Who’s Working the Plantation, Now?
Being neither a native nor a linguistic pro forma traditionalist, I’m in the “who cares” camp when it comes to the excision of the word “plantations” in the official full name of Rhode Island and Providence Plantations. The change would affirm a detrimental and immature impulse that’s pervasive in modern society and should, itself, be excised, but ailments are so prevalent in the culture that one must sometimes let the disease eat a bit of loose flesh so as to better address the causes.
As if my metaphor had peculiar accuracy, however, the agreement-fest in the RI House over putting the question of the offending word on the ballot exposed a pair of ugly lesions that ought to concern Rhode Islanders a great deal:
State Rep. Doug Gablinske, D-Bristol, said that when he spoke out in March in favor of the bill, and said he was not proud of his community’s involvement in the slave trade hundreds of years ago, he got more flack from his constituents than he has on any other issue.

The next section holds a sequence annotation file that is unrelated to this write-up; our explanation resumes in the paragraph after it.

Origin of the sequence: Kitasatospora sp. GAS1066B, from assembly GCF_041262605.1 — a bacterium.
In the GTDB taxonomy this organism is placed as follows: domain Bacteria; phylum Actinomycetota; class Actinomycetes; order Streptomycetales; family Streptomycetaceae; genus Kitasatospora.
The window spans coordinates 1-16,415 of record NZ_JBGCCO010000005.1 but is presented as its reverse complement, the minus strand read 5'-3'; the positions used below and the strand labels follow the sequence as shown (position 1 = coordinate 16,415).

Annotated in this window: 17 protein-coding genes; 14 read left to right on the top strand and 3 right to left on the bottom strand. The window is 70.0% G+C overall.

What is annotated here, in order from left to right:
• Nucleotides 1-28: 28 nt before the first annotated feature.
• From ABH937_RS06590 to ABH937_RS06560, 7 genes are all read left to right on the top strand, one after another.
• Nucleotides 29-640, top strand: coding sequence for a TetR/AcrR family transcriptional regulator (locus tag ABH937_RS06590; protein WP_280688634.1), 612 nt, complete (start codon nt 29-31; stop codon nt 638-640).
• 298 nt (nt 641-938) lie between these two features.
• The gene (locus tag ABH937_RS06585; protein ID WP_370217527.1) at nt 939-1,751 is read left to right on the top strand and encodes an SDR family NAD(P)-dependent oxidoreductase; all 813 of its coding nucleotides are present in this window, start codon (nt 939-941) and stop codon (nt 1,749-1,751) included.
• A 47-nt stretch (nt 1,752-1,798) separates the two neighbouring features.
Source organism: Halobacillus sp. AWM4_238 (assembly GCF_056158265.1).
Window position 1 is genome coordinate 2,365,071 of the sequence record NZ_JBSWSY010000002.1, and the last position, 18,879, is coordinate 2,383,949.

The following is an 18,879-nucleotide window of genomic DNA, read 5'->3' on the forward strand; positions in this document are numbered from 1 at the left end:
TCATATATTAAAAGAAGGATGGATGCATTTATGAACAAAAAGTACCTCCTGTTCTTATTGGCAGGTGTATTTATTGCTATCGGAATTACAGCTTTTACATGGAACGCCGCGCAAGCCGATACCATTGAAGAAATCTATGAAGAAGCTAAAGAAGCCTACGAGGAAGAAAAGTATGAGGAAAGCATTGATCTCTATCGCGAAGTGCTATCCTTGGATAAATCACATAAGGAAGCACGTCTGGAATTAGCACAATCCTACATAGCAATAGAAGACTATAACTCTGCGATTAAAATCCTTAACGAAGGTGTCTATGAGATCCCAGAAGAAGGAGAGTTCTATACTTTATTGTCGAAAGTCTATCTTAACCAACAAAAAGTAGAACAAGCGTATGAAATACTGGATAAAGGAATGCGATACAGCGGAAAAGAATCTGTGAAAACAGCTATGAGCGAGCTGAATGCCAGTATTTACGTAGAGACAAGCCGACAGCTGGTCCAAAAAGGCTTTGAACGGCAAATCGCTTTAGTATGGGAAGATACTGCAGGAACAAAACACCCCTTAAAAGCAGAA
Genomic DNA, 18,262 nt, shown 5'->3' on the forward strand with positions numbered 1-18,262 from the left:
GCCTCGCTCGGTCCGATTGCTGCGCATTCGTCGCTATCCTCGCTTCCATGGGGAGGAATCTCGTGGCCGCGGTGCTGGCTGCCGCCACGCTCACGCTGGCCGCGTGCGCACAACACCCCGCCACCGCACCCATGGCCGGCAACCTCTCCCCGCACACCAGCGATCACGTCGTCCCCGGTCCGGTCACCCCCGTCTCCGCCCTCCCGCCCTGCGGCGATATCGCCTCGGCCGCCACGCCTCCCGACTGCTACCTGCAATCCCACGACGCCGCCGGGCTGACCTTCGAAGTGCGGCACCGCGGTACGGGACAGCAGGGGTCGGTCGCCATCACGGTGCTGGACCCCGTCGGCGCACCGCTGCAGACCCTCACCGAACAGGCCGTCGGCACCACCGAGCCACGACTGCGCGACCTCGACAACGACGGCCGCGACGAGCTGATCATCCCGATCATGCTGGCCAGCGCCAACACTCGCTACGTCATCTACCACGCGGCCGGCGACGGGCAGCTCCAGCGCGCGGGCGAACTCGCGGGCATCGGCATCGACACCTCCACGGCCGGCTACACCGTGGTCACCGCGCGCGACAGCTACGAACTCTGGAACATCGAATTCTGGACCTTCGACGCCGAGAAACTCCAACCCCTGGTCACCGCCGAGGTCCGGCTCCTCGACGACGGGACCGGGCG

But he said he believes it’s much easier for white men and women to “enjoy this country’s bounty” and people should try walking “in the shoes of a black man.” He said he was backing Almeida. …
The word plantation is hurtful to his 83-year-old father, [Rep. Joseph] Almeida[, D- Providence] said. He’s watching now, he said. And why, he asked, are Gablinske’s constituents so upset over his support of the bill? “That should tell you something.”
Here we have one “representative” — Gablinske — making the casually paternalistic declaration that he will not represent his constituents on a matter that drew more passion from them than any other (or so he professes). That spurt of moral superiority served to lob a softball to another “representative” — Almeida — to slur the people of Bristol as racists because, for whatever reason, they like the name of the state just the way it is.
Not fully indentured, as yet, the people of RI&PP will have the final say on the matter, and I’d wager that they’ll vote the change down. As I said, it won’t bother me in the least to be proven wrong, on that, but if the vote goes the way I expect, I’ll smile at the implicit rebuke of our State House masters.